Crisis has a way of causing us to reflect deeply on the things in life that we hold dear to our hearts. In many instances, crisis reveals that some of the things we’ve been holding on to perhaps weren’t really that important, and the aspects of life we relegated to the corner were actually crucial to our personal growth.
Traders Point Christian Church in Indianapolis, amidst all the community work and church readjusting they’ve had to do during the COVID-19 pandemic, was reminded that their community desperately needed faith more than they realized.
“I’m hearing this sentiment a lot from a lot of people,” said Aaron Brockett, lead pastor. “They’re saying something that I’ve really never heard from our people before. They’re saying, ‘We need you.’”
Prior to the pandemic, there was a tainted view of the church—one of irrelevance and disinterest. Now Brockett and Traders Point are encouraged by what they’re experiencing.
“Crisis actually reveals that we were made to worship something, and all of the things that we worship just got stripped from us,” Brockett said. “There’s no sports. There’s no entertainment. The economy is being trashed. Even our self-reliance has been taken away because we’re all on lockdown. Everybody’s idols have been stripped away. People are realizing that they do need faith more than they thought.”
In addition, the way the church served the community also played a role in drawing people back. Their level of intimate outreach has made a great impact.
“We’ve done food donations,” Brockett noted. “But we have really tried to mobilize all of our small group leaders to call on people and to provide care packages. We’ve got people that are paying each other’s utility bills, getting prescriptions, and buying groceries for those that are on forced quarantined and the elderly.”
Even when Traders Point was given an opportunity to serve in a bigger way, they still kept their means of service at a relational level. Brockett recently worked with one of his small group participants (a doctor at a local hospital) to purchase 235,000 KN95 masks. Traders Point gave $100,000 to help purchase the masks and acted as the point organization to rally 13 other churches in Indiana.
“I’ve got a doctor in my small group, and I told him that I had 32,000 masks in my garage,” he explained. “I asked if he could use them. He told me that there was a local hospital that was down to about five days’ worth of supplies and 2,100 masks will get them through the next month.”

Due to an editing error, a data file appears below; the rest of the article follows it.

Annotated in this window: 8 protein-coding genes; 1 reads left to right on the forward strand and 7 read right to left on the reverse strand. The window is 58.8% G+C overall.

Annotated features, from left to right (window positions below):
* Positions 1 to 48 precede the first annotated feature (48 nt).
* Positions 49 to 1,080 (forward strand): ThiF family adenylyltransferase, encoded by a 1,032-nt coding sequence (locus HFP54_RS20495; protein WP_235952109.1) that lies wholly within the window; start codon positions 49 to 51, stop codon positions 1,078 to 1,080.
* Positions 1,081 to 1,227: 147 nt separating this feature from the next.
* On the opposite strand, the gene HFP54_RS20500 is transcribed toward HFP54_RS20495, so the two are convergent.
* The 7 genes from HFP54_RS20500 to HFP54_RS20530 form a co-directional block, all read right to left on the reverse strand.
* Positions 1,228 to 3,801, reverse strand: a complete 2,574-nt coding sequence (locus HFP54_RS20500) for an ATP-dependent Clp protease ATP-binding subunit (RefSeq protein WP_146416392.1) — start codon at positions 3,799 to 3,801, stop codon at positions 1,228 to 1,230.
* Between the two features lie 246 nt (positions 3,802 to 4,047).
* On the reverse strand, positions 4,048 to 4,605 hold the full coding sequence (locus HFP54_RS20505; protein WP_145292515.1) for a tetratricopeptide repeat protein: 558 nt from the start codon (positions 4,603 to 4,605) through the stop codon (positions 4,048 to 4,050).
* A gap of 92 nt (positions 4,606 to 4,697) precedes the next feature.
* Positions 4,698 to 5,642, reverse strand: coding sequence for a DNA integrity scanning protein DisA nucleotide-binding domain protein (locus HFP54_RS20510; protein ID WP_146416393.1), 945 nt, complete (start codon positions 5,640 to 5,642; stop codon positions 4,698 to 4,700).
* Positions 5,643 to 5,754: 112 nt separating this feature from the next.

As Brockett and Traders Point begin to look toward the future, they’ve realized that this crisis positively catalyzed them in a direction they were already going.
“To me, all that the crisis has done is accelerated where we were really headed anyway,” he said. “I don’t think physical gatherings are going away because we’re social beings. But it’s caused us to reevaluate our stewardship of our resources. The mission of the church hasn’t changed. Circumstances have changed. And if history tells us anything, we weather pandemics.”
Brockett believes the crisis has a way of refining churches, saying, “Crisis reveals your strengths and your weaknesses, exposing some of the things that you were holding on to a little too tightly that you shouldn’t have been. It’s exposing, maybe, our level of comfort that had turned into apathy.”
And the way a church responds to a crisis will determine its longevity.
Traders Point Christian Church is one of 150 churches across the country who are part of the CDF Capital network and eligible for the Church Assistance Program (CAP-19). CAP-19 will enable any church with a current CDF Capital mortgage or construction loan to obtain penalty-free financial support in one of two ways: 6 months/interest only or six months of payments reduced by 33 percent This unprecedented program during an unprecedented time is a first in CDF’s 67-year history. With over $550 million in loans, CDF Capital will offer in excess of $5.25 million in relief.
“This is not a time for the church to retreat, it is a time for the church to advance. And we intend to help them do that,” said Dusty Rubeck, president of CDF Capital. “As the world adjusts to the spread of COVID-19 and Americans adjust to the realities of social distancing, the need for the church and for spiritual strength is magnified. Our commitment is to provide transformational capital to churches because our mission is to help churches grow.”
CDF Capital hopes that by offering relief to churches like Traders Point Christian Church that they will be empowered to not only serve their church attendees, but their surrounding communities in response to COVID-19.
The only requirement for CDF Capital’s borrowing churches to participate in CAP-19 is that they must complete and submit a CAP-19 Financial Contingency Plan that describes the impact of COVID-19 on their congregation, as well as how they plan to respond.
During this time of crisis nationwide and around the globe, CDF Capital is encouraging individuals who are in a position to help churches to do so directly through their local churches. CDF Capital is also asking everyone to join them in praying for the church and government leaders as they navigate COVID-19.
For more information about the CAP-19 program and ways in which you can be involved, visit www.cdfcapital.org/cap-19/